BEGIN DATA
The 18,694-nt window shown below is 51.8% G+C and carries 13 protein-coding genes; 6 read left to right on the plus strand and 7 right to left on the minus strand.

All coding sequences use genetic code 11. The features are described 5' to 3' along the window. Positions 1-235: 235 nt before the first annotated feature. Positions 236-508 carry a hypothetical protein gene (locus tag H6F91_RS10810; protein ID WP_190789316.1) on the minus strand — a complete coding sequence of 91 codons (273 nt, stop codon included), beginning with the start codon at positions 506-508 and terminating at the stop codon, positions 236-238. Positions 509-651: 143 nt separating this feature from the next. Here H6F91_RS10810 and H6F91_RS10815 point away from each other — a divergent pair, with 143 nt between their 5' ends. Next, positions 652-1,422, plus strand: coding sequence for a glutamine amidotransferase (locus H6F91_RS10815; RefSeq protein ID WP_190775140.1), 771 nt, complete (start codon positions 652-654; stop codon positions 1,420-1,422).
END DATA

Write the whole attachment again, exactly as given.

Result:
The 18,694-nt window shown below is 51.8% G+C and carries 13 protein-coding genes; 6 read left to right on the plus strand and 7 right to left on the minus strand.

All coding sequences use genetic code 11. The features are described 5' to 3' along the window. Positions 1-235: 235 nt before the first annotated feature. Positions 236-508 carry a hypothetical protein gene (locus tag H6F91_RS10810; protein ID WP_190789316.1) on the minus strand — a complete coding sequence of 91 codons (273 nt, stop codon included), beginning with the start codon at positions 506-508 and terminating at the stop codon, positions 236-238. Positions 509-651: 143 nt separating this feature from the next. Here H6F91_RS10810 and H6F91_RS10815 point away from each other — a divergent pair, with 143 nt between their 5' ends. Next, positions 652-1,422, plus strand: coding sequence for a glutamine amidotransferase (locus H6F91_RS10815; RefSeq protein ID WP_190775140.1), 771 nt, complete (start codon positions 652-654; stop codon positions 1,420-1,422).